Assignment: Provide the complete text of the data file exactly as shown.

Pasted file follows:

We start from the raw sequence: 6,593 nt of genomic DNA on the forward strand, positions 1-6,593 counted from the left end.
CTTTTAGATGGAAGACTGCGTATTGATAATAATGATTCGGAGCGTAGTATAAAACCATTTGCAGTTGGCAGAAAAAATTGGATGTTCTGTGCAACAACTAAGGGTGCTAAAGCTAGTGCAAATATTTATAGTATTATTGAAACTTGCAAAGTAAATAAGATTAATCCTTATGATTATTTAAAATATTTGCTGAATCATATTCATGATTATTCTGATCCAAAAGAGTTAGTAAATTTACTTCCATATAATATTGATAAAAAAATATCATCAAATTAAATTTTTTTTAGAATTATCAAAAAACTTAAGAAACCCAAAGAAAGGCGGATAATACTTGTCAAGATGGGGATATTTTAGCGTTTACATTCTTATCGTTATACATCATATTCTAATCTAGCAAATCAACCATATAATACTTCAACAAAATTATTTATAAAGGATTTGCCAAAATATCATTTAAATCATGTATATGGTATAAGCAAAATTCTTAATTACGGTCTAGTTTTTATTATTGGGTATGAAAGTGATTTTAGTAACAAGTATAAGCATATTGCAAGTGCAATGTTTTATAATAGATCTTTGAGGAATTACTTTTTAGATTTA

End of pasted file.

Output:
We start from the raw sequence: 6,593 nt of genomic DNA on the forward strand, positions 1-6,593 counted from the left end.
CTTTTAGATGGAAGACTGCGTATTGATAATAATGATTCGGAGCGTAGTATAAAACCATTTGCAGTTGGCAGAAAAAATTGGATGTTCTGTGCAACAACTAAGGGTGCTAAAGCTAGTGCAAATATTTATAGTATTATTGAAACTTGCAAAGTAAATAAGATTAATCCTTATGATTATTTAAAATATTTGCTGAATCATATTCATGATTATTCTGATCCAAAAGAGTTAGTAAATTTACTTCCATATAATATTGATAAAAAAATATCATCAAATTAAATTTTTTTTAGAATTATCAAAAAACTTAAGAAACCCAAAGAAAGGCGGATAATACTTGTCAAGATGGGGATATTTTAGCGTTTACATTCTTATCGTTATACATCATATTCTAATCTAGCAAATCAACCATATAATACTTCAACAAAATTATTTATAAAGGATTTGCCAAAATATCATTTAAATCATGTATATGGTATAAGCAAAATTCTTAATTACGGTCTAGTTTTTATTATTGGGTATGAAAGTGATTTTAGTAACAAGTATAAGCATATTGCAAGTGCAATGTTTTATAATAGATCTTTGAGGAATTACTTTTTAGATTTA